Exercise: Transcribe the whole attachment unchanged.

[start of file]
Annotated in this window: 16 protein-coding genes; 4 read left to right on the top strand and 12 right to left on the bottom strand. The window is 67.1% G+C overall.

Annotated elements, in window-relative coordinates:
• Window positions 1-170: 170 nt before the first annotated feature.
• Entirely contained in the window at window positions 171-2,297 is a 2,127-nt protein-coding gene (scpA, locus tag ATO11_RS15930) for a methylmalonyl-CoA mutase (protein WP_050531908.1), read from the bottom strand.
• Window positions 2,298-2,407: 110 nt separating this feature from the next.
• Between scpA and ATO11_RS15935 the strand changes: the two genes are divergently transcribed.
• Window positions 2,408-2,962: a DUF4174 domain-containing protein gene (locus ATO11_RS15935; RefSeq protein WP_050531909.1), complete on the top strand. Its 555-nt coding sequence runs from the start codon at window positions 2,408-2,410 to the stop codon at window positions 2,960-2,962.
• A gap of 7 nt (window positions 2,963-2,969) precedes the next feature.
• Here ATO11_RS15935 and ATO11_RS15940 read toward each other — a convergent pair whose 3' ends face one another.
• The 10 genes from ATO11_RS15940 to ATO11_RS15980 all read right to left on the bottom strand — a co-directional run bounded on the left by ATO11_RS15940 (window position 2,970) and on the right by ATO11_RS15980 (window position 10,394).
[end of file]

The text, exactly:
Annotated in this window: 16 protein-coding genes; 4 read left to right on the top strand and 12 right to left on the bottom strand. The window is 67.1% G+C overall.

Annotated elements, in window-relative coordinates:
• Window positions 1-170: 170 nt before the first annotated feature.
• Entirely contained in the window at window positions 171-2,297 is a 2,127-nt protein-coding gene (scpA, locus tag ATO11_RS15930) for a methylmalonyl-CoA mutase (protein WP_050531908.1), read from the bottom strand.
• Window positions 2,298-2,407: 110 nt separating this feature from the next.
• Between scpA and ATO11_RS15935 the strand changes: the two genes are divergently transcribed.
• Window positions 2,408-2,962: a DUF4174 domain-containing protein gene (locus ATO11_RS15935; RefSeq protein WP_050531909.1), complete on the top strand. Its 555-nt coding sequence runs from the start codon at window positions 2,408-2,410 to the stop codon at window positions 2,960-2,962.
• A gap of 7 nt (window positions 2,963-2,969) precedes the next feature.
• Here ATO11_RS15935 and ATO11_RS15940 read toward each other — a convergent pair whose 3' ends face one another.
• The 10 genes from ATO11_RS15940 to ATO11_RS15980 all read right to left on the bottom strand — a co-directional run bounded on the left by ATO11_RS15940 (window position 2,970) and on the right by ATO11_RS15980 (window position 10,394).